LOS ANGELES -- Kobe Bryant's tiebreaking 3-pointer bounced off every available surface, pinballing around the rim and backboard while Staples Center held its collective breath.
Yet the Lakers and Nets all seemed to know exactly where the ball would end up.
Mostly because they know the guy who shot it.
Bryant scored 24 points and rattled home that decisive 3-pointer with 6.8 seconds left, and Los Angeles blew every bit of a 17-point lead before holding on for a 91-87 victory over New Jersey on Tuesday night.
The NBA's leading scorer closed out yet another victory in memorable fashion, beating the shot clock with a 26-footer that bounced roughly a half-dozen times before falling.
Put it this way: According to the official box score, Bryant took the shot with 10.1 seconds left, and the clock didn't stop for another 3.3 seconds.
"It was just one of those shots, I guess," Bryant said. "The basketball gods were with us tonight."
That sure didn't appear to be the case for most of the fourth quarter. Los Angeles led by 12 with 10 minutes left, but Deron Williams led an 18-6 run for New Jersey, tying it on a 3-pointer with 1:29 to play.
Bryant made a long jumper moments later, and the Lakers controlled the ball for 52 straight seconds during the final minute with an offensive rebound and an out-of-bounds deflection. Bryant then made his third 3-pointer, and Williams missed his own 3-point attempt.
"I kept telling our guys, if we can just get it under 10, under eight, under six, we'll have a chance," Nets coach Avery Johnson said. "Kobe just got free. Everybody in the gym knew who was going to take the shot."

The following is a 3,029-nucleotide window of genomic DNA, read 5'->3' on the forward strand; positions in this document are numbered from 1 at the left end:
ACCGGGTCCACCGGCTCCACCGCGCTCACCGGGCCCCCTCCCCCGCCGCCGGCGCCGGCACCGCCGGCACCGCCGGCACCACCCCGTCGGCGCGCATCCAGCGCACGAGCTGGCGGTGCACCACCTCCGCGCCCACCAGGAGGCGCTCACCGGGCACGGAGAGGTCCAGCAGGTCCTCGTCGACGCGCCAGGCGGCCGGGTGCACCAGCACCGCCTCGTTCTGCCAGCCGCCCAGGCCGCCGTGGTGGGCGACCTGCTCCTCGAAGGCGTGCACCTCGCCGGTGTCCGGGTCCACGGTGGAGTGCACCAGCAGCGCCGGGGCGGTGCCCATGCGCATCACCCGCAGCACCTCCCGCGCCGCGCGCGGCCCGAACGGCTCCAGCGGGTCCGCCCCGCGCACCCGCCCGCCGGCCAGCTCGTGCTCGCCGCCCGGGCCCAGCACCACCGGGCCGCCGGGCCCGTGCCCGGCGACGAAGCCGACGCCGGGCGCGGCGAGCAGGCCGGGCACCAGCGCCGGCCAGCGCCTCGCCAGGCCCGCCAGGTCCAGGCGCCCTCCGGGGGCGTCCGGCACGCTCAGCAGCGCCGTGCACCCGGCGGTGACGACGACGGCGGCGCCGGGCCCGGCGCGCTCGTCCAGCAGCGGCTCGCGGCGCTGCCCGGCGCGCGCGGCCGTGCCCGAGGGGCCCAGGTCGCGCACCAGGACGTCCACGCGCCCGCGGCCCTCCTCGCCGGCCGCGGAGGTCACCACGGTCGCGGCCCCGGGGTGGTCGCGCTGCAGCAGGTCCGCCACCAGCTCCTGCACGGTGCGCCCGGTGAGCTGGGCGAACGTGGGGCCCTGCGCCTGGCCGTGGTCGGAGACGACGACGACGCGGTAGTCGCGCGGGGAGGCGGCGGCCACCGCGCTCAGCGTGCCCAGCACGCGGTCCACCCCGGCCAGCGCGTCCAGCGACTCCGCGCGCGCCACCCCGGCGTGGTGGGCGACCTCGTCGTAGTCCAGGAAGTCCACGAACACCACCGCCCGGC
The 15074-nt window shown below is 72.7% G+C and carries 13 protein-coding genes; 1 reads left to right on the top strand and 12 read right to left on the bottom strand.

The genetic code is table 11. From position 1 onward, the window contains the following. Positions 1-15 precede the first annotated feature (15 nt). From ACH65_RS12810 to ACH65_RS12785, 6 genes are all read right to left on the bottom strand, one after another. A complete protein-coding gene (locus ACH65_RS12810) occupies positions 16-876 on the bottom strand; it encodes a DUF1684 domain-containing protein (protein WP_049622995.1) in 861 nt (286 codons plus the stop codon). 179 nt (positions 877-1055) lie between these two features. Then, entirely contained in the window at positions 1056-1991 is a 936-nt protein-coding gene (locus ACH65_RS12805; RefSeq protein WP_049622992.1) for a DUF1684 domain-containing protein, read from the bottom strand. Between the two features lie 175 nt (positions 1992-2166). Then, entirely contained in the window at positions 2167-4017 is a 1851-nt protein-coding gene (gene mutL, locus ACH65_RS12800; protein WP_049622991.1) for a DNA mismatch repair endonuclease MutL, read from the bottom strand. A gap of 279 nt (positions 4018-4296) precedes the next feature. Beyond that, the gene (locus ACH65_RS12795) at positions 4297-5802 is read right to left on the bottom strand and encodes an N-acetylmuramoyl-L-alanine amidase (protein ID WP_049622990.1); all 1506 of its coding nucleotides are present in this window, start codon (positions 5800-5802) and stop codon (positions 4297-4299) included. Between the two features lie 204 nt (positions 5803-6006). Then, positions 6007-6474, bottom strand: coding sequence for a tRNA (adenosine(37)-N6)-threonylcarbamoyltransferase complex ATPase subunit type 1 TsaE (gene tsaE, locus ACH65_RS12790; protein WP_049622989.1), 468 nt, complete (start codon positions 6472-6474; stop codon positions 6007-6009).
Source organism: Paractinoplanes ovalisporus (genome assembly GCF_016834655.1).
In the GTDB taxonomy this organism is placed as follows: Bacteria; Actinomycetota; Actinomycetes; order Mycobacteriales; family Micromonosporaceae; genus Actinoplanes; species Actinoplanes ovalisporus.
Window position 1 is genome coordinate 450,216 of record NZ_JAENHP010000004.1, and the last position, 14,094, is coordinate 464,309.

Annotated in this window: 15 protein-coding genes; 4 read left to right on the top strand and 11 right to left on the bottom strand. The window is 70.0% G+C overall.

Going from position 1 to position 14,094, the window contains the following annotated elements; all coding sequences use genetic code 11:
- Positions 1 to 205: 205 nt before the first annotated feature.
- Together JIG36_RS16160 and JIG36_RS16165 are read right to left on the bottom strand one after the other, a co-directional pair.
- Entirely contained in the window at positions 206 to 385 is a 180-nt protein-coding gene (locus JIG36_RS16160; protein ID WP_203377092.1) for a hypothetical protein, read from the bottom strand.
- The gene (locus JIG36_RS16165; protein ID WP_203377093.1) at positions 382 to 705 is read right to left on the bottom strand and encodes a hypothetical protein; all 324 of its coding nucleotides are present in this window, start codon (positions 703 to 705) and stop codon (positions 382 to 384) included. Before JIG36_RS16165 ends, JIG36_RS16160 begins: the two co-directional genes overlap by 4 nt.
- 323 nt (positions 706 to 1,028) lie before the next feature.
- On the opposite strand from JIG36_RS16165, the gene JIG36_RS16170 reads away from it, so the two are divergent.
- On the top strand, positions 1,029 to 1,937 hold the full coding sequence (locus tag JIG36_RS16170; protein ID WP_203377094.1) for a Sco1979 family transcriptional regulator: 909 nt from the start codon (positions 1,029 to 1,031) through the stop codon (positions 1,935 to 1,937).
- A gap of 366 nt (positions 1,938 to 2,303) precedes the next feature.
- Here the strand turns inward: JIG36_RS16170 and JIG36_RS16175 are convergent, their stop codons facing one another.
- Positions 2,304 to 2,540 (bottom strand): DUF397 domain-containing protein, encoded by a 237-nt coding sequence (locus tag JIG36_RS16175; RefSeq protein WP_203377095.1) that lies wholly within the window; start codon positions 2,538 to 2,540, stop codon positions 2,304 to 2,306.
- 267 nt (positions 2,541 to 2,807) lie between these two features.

Pau Gasol had 22 points and 12 rebounds, and Ramon Sessions had 19 points and 11 assists as the Lakers put an ugly finish on their 11th victory in 15 games despite never trailing in their eighth consecutive win over the Nets.
"We feel as a group that when we do get a double-digit lead, we tend to relax a little bit," Lakers coach Mike Brown said. "The other team, they're going to amp it up, take chances and be more physical. Next thing you know, it's a three-point game."
The Lakers, who have won three straight and six of eight, didn't blame the late lapses on the absence of All-Star center Andrew Bynum, who sprained his left ankle in Sunday's win over Golden State. Brown isn't sure whether Bynum will play in Wednesday's Staples Center showdown with the Clippers, but Bynum is hopeful he'll suit up.
After largely dominating the first three quarters against undermanned New Jersey, the Lakers missed 13 of their first 16 shots in the fourth quarter, allowing the Nets to trim their deficit to 84-81 on Williams' 3-pointer with 3:08 left. Wallace's layup a minute later cut the Lakers' lead to one point, and Williams tied it on a 3-pointer with 1:29 to play.
"We needed a better start, but we put ourselves in a position to win," said Humphries, who endured repeated booing from the Hollywood crowd. "That was a hell of a play they drew up at the end."
After Bryant's fallaway 22-footer with 1:11 left, Wallace missed one of two free throws. Gasol grabbed an offensive rebound on Sessions' 3-point miss with 32 seconds left, and video review with 10.8 seconds left reversed an out-of-bounds call, giving the ball back to the Lakers.
Humphries laughed about Bryant's bouncing winner.
"When we were warming up, I said, 'This rim is loose,'" Humphries said. "'This could hurt us in the fourth quarter.' Not really, but the rim really was loose."
While Bynum sat out for the first time in his best professional season since his season-opening four-game suspension, Brown refused to comment on a report the Lakers had fined Bynum for a series of minor disciplinary transgressions, saying only that the club had handled an internal matter.
The Lakers immediately showed why the Nets' opponents have the best field goal percentage in the NBA, making 10 of their first 12 shots while jumping to a nine-point lead in the first quarter. Los Angeles led 58-41 shortly before halftime and 78-62 late in the third quarter.
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